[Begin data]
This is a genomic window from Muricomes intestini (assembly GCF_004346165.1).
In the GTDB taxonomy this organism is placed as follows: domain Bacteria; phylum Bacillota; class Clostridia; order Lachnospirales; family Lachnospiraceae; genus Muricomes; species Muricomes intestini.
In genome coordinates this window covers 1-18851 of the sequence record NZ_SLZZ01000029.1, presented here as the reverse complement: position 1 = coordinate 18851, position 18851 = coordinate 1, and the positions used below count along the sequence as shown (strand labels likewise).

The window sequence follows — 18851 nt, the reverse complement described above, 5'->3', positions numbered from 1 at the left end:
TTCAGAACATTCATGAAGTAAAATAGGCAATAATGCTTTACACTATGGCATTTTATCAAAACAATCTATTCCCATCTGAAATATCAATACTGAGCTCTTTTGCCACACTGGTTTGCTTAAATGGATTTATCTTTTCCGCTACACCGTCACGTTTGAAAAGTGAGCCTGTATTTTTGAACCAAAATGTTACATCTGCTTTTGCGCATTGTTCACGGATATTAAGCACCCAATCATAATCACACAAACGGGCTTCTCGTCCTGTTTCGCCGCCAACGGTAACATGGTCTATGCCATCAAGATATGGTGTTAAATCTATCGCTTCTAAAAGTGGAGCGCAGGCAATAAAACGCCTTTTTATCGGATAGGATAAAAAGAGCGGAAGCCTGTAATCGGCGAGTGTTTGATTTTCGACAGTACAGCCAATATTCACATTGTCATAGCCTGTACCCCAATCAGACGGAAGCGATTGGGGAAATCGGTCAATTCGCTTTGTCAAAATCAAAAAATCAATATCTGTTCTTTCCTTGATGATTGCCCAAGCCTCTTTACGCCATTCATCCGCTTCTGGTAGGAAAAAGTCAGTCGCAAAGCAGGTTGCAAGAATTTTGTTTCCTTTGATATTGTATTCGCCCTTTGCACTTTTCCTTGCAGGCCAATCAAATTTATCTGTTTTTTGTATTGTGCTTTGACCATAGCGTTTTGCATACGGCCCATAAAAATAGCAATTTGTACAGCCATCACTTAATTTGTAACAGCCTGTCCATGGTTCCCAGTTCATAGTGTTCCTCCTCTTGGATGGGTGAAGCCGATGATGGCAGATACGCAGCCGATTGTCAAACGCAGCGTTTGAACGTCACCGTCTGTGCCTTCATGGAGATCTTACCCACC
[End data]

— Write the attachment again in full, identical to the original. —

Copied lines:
This is a genomic window from Muricomes intestini (assembly GCF_004346165.1).
In the GTDB taxonomy this organism is placed as follows: domain Bacteria; phylum Bacillota; class Clostridia; order Lachnospirales; family Lachnospiraceae; genus Muricomes; species Muricomes intestini.
In genome coordinates this window covers 1-18851 of the sequence record NZ_SLZZ01000029.1, presented here as the reverse complement: position 1 = coordinate 18851, position 18851 = coordinate 1, and the positions used below count along the sequence as shown (strand labels likewise).

The window sequence follows — 18851 nt, the reverse complement described above, 5'->3', positions numbered from 1 at the left end:
TTCAGAACATTCATGAAGTAAAATAGGCAATAATGCTTTACACTATGGCATTTTATCAAAACAATCTATTCCCATCTGAAATATCAATACTGAGCTCTTTTGCCACACTGGTTTGCTTAAATGGATTTATCTTTTCCGCTACACCGTCACGTTTGAAAAGTGAGCCTGTATTTTTGAACCAAAATGTTACATCTGCTTTTGCGCATTGTTCACGGATATTAAGCACCCAATCATAATCACACAAACGGGCTTCTCGTCCTGTTTCGCCGCCAACGGTAACATGGTCTATGCCATCAAGATATGGTGTTAAATCTATCGCTTCTAAAAGTGGAGCGCAGGCAATAAAACGCCTTTTTATCGGATAGGATAAAAAGAGCGGAAGCCTGTAATCGGCGAGTGTTTGATTTTCGACAGTACAGCCAATATTCACATTGTCATAGCCTGTACCCCAATCAGACGGAAGCGATTGGGGAAATCGGTCAATTCGCTTTGTCAAAATCAAAAAATCAATATCTGTTCTTTCCTTGATGATTGCCCAAGCCTCTTTACGCCATTCATCCGCTTCTGGTAGGAAAAAGTCAGTCGCAAAGCAGGTTGCAAGAATTTTGTTTCCTTTGATATTGTATTCGCCCTTTGCACTTTTCCTTGCAGGCCAATCAAATTTATCTGTTTTTTGTATTGTGCTTTGACCATAGCGTTTTGCATACGGCCCATAAAAATAGCAATTTGTACAGCCATCACTTAATTTGTAACAGCCTGTCCATGGTTCCCAGTTCATAGTGTTCCTCCTCTTGGATGGGTGAAGCCGATGATGGCAGATACGCAGCCGATTGTCAAACGCAGCGTTTGAACGTCACCGTCTGTGCCTTCATGGAGATCTTACCCACC